If your bank collapses, the maximum compensation available to you is due to return to its previous limit of £85,000.
In July 2015, this limit was lowered to £75,000 after the Sterling rose against the Euro. However, since the UK voted to leave the EU, the sterling has fallen over 10% against the Euro.
Across the EU, the amount of compensation account holders and savers would be entitled to is set at €100,000. Under normal circumstances, every five years, this amount is recalculated in pounds sterling. However, the European directive present in this process allows for a more common assessment, where several problems often present themselves, such as currency fluctuations.
This decision gives the impression that the Bank of England believes the fall in the value of the pound isn’t just permanent just yet. The Financial Services Compensation Scheme covers an array of financial investments, including both current and savings accounts and cash ISAs.
Before July 2015, the threshold of £85,000 per person per bank was in place for up to five years. Chairman of the Treasury Select Committee, Andrew Tyrie, believed different – that this amount had been amended approximately seven times in the last decade, commenting, “The absurd situation, in which the UK is left vulnerable, at the discretion of the European Commission, to frequent changes in our deposit scheme, must be brought to an end. Brexit should give the UK the opportunity to set its own level of protection. We should take it.”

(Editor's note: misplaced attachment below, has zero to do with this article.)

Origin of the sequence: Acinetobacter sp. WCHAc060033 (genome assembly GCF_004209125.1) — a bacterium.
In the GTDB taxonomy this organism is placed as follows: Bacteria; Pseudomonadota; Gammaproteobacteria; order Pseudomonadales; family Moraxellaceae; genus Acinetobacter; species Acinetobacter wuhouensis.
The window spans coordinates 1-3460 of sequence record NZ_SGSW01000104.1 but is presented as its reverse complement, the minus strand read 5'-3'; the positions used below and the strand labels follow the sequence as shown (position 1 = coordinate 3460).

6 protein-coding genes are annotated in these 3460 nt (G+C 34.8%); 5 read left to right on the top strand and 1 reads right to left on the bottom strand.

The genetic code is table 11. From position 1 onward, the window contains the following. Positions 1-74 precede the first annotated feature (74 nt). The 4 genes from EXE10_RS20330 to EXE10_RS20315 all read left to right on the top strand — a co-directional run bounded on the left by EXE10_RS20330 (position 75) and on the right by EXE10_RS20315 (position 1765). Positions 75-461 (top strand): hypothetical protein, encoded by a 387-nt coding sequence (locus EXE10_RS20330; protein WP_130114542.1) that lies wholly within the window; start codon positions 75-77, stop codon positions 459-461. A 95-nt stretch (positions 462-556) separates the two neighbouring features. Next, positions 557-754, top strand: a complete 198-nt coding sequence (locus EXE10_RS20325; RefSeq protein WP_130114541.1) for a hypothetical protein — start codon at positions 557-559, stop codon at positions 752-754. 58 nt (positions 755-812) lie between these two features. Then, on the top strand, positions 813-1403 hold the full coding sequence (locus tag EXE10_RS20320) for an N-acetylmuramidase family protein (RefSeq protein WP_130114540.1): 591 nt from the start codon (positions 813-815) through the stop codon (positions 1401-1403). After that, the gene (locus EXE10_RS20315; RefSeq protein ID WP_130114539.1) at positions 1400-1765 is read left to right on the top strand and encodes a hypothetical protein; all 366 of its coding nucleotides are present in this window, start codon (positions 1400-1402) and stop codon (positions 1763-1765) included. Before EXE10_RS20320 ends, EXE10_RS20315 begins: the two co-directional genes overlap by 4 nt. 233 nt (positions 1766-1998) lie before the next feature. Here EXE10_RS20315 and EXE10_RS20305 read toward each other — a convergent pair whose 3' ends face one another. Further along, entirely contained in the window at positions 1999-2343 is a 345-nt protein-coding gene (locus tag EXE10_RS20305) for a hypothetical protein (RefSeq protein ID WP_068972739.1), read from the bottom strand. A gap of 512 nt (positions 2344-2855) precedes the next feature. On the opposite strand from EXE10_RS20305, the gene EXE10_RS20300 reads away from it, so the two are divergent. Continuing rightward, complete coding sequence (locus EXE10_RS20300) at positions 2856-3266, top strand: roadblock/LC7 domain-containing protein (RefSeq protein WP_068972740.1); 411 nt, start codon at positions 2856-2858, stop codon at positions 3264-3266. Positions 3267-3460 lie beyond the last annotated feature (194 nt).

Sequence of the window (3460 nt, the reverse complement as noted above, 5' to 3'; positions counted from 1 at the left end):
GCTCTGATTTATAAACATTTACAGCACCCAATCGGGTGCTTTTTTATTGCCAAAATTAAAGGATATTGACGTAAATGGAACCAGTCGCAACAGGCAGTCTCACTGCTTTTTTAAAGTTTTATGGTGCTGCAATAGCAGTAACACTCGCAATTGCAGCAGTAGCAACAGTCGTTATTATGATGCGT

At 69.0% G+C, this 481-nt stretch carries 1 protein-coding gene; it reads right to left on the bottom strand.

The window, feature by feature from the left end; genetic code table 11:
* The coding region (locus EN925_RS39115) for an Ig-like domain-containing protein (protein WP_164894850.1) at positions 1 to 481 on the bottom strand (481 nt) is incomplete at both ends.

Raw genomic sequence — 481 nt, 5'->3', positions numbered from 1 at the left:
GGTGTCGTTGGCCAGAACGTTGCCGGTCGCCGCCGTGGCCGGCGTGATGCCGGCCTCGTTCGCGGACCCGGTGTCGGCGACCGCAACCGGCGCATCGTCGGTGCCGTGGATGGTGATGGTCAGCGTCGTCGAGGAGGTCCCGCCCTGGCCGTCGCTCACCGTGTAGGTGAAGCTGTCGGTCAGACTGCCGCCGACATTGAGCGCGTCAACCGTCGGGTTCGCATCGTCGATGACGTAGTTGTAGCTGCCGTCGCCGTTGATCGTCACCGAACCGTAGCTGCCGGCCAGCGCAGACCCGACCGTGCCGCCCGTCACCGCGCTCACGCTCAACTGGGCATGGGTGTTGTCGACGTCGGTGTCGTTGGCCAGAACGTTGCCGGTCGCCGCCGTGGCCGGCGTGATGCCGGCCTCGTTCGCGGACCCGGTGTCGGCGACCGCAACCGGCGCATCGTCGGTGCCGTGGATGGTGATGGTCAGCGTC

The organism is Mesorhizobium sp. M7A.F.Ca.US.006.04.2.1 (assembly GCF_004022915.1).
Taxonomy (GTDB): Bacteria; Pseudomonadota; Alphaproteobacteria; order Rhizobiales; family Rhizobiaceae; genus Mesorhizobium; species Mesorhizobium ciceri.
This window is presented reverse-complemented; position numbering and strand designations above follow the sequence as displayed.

This idea has already been approved by both the Treasury and European Commission – The Prudential Regulation Authority, a sector of the Bank of England, is due to consult on these changes. The consultation closes on the 16th December 2016. Both banks and building societies are required to change the conditions on their publicity material by next summer.